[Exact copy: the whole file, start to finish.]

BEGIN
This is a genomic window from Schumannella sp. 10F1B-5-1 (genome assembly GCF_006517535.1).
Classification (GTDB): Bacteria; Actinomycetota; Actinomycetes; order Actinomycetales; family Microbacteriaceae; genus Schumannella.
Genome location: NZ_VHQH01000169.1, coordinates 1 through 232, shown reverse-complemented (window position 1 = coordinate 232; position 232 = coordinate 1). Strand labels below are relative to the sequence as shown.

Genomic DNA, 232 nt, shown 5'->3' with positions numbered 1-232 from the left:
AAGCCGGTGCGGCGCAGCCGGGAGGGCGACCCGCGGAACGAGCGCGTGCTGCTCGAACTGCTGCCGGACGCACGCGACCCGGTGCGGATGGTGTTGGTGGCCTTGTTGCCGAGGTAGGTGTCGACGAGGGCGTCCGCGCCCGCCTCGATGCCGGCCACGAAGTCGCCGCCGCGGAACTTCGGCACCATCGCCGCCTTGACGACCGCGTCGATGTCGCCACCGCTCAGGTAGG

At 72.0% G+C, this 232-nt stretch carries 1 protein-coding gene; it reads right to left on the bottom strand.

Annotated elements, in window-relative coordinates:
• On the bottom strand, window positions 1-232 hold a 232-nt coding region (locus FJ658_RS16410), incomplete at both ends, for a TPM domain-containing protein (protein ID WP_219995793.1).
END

This is a genomic window from Schumannella sp. 10F1B-5-1 (genome assembly GCF_006517535.1).
Classification (GTDB): Bacteria; Actinomycetota; Actinomycetes; order Actinomycetales; family Microbacteriaceae; genus Schumannella.
Genome location: NZ_VHQH01000169.1, coordinates 1 through 232, shown reverse-complemented (window position 1 = coordinate 232; position 232 = coordinate 1). Strand labels below are relative to the sequence as shown.

Genomic DNA, 232 nt, shown 5'->3' with positions numbered 1-232 from the left:
AAGCCGGTGCGGCGCAGCCGGGAGGGCGACCCGCGGAACGAGCGCGTGCTGCTCGAACTGCTGCCGGACGCACGCGACCCGGTGCGGATGGTGTTGGTGGCCTTGTTGCCGAGGTAGGTGTCGACGAGGGCGTCCGCGCCCGCCTCGATGCCGGCCACGAAGTCGCCGCCGCGGAACTTCGGCACCATCGCCGCCTTGACGACCGCGTCGATGTCGCCACCGCTCAGGTAGG

At 72.0% G+C, this 232-nt stretch carries 1 protein-coding gene; it reads right to left on the bottom strand.

Annotated elements, in window-relative coordinates:
• On the bottom strand, window positions 1-232 hold a 232-nt coding region (locus FJ658_RS16410), incomplete at both ends, for a TPM domain-containing protein (protein ID WP_219995793.1).